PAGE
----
Corcoran, Ormond Call Time

Corcoran, Ormond call time



WHEN YOU lose one hurling match all year, and that was the All-Ireland semi-final, the natural inclination is to press on in the hope of going that extra step in 2009. For Tipperary that process begins this evening with the quarter-final of the Waterford Crystal Cup against Waterford although two of their most seasoned defenders – Eamonn Corcoran and Paul Ormond – have gone against the grain and called time on their careers.

It’s a double blow to Tipperary manager Liam Sheedy but in some ways it’s fitting they should retire simultaneously. Both Corcoran and Ormond joined the senior panel in 1999; they both won All-Ireland medals in 2001, playing at wing back and corner back respectively; and they’re both now aged 31 – the age, Corcoran believes, when time catches up with you.

"It would have been nice to go on for another year," he says, "but I think there comes a time when the training becomes harder and harder, and work-wise, it gets harder to make the commitment. The legs aren’t what they used to be either, so I just felt it was time to get away.

"At 31, I might still have a few years left but it’s probably the length of time I’ve been there, more than anything else. I was also getting caught a bit with the pace of the game, and then started to think I wasn’t able to give it as much time. If you can’t do that you have to be honest with the management. My work with Bank of Ireland involves a fair bit of travel and you have to think of your career as well. So there’s a lot of reasons there, but the main ones being what I feel I can give to Tipperary, and the level I want to be playing at, aren’t what they should be, so it’s time to let a few more of the young lads come through."

Corcoran won an All Star during Tipperary’s All-Ireland season in 2001, and also three league titles – 1999, 2001 and 2008 – with a total of 43 championship appearances.

Ormond’s career was heavily disrupted by injury, and although his decision to retire is less surprising, he would have been captain last year had he made the starting 15.

Sheedy has already done some rebuilding work with his panel ahead of this evening’s game against Waterford – the only team that beat Tipperary last year, in that shock 1-20 to 1-18 semi-final. John Devane has been recalled to the panel, along with five of last year’s under-21s – Padraig Maher, Gearóid Ryan, Patrick Maher, Brendan Maher and Séamus Hennessy.

Naturally, both Corcoran and Ormond didn’t reach their decision overnight: "We started together, and we always felt we’d probably finish together," explains Corcoran. "I was fortunate enough to have won an All-Ireland along the way, back in 2001. Maybe we didn’t get the rub of the green after that, and of course you’d always want to win as many All-Ireland medals as you can. But it’s nice to have one to walk away with.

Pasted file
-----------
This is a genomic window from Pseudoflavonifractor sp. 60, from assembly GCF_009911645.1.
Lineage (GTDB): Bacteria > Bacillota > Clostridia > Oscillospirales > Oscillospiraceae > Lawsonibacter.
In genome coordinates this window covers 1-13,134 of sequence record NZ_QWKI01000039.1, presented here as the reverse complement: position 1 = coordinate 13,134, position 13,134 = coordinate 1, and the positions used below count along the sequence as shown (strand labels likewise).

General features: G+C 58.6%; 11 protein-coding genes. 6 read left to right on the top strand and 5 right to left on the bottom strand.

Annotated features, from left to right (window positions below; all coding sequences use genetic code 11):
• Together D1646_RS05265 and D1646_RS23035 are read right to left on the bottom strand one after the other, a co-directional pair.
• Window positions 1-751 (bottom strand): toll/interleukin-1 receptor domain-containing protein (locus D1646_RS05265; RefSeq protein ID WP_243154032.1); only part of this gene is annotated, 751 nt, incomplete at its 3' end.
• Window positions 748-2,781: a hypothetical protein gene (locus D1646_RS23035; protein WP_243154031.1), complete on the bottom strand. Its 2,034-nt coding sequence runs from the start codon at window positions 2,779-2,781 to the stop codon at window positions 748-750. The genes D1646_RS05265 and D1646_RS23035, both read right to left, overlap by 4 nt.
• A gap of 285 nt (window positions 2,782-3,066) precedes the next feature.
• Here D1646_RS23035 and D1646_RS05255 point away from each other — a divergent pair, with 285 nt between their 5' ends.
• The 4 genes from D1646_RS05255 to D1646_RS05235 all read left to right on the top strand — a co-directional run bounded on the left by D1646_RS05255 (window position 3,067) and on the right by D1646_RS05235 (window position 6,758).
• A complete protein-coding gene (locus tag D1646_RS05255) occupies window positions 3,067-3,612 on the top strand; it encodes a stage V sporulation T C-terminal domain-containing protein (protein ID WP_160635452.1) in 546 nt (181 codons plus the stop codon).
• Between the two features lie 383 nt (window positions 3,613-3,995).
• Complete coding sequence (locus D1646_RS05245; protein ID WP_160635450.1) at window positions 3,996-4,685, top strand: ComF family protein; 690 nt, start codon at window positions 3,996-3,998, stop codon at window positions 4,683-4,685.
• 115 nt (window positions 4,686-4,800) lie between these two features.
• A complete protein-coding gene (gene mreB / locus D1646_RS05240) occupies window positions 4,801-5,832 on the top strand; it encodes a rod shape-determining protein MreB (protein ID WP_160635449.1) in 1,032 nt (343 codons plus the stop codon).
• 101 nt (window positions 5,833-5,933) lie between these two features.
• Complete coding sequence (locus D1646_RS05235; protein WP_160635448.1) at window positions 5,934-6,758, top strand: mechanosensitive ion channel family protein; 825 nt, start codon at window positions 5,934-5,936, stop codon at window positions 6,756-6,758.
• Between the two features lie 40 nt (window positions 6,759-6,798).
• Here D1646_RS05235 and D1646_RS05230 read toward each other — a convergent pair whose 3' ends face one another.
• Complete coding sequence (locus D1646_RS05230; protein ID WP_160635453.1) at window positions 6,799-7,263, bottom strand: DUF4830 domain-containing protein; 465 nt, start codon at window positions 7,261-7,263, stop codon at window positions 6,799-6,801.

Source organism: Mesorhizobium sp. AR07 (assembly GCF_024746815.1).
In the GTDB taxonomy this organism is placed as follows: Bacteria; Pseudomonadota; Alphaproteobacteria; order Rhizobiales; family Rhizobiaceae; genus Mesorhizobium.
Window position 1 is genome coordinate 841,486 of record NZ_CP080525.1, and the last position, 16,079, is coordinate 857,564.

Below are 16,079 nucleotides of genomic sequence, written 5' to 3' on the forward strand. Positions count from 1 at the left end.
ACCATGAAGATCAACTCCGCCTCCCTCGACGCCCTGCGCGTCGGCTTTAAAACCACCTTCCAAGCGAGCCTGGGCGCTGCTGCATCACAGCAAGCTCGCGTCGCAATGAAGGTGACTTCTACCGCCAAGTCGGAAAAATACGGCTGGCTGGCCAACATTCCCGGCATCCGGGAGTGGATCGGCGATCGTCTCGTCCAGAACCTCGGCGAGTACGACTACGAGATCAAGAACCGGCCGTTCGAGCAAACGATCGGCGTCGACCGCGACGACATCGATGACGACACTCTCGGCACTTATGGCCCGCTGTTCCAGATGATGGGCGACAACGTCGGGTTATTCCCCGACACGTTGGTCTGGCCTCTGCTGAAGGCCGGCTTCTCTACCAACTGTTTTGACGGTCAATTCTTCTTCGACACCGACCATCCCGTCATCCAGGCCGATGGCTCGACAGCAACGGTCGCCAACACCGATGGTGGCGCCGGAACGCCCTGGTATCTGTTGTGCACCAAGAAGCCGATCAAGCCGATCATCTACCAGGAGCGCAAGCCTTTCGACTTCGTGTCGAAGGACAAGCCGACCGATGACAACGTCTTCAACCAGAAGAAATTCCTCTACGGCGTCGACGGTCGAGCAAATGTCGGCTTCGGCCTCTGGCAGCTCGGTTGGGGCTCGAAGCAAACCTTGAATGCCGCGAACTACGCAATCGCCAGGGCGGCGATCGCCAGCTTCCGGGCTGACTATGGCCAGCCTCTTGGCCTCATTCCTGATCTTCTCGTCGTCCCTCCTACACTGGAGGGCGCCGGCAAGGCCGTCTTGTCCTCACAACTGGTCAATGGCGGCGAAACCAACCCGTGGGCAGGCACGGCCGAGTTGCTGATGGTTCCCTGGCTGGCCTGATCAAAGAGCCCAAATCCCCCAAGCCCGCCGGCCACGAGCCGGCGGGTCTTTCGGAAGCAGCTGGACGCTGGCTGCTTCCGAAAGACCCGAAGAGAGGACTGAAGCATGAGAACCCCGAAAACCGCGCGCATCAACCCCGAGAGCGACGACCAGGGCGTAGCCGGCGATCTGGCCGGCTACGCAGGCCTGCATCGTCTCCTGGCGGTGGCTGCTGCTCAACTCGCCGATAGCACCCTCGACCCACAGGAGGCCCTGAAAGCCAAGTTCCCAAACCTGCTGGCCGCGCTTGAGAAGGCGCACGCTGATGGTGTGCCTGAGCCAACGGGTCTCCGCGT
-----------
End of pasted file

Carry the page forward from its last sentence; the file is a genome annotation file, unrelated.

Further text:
"In fairness, Liam was very understanding of where I was coming from, and was very supportive. I just know coming off after the Waterford game, that I’d given that year more commitment than any other year, and yet I felt, personally, my performances weren’t quite up to scratch. I suppose the most disappointing aspect of it all is that we didn’t hurl to the best of our ability that day."

Not that it’s the end of their playing careers with the club, with Corcoran especially looking forward to committing fully to JK Bracken’s.

This evening’s game takes place under floodlights at the unlikely venue of the St Mollerans club in Carrick-on-Suir, with Tipperary not only setting out to win a third successive Waterford Crystal Cup, but also to go on another unbeaten run which this time they hope will last all the way through September.

Dan Shanahan has given Waterford a massive boost by confirming his availability for the coming season. The Lismore man, who recently celebrated his 32nd birthday, believes the Déise have "unfinished business" to attend to after last September’s All-Ireland final drubbing by Kilkenny.

Shanahan was the 2007 Hurler of the Year but had a poor season in 2008. He said: "I did everything the same and trained as hard as the year before but the ball just didn’t hop for me. It was just one of those years. I suppose I have a bit of unfinished business to attend to after being taken off in the All-Ireland final. We’ll be looking to do better and to prove ourselves again."

Shanahan won’t feature in tonight’s game with Tipperary.

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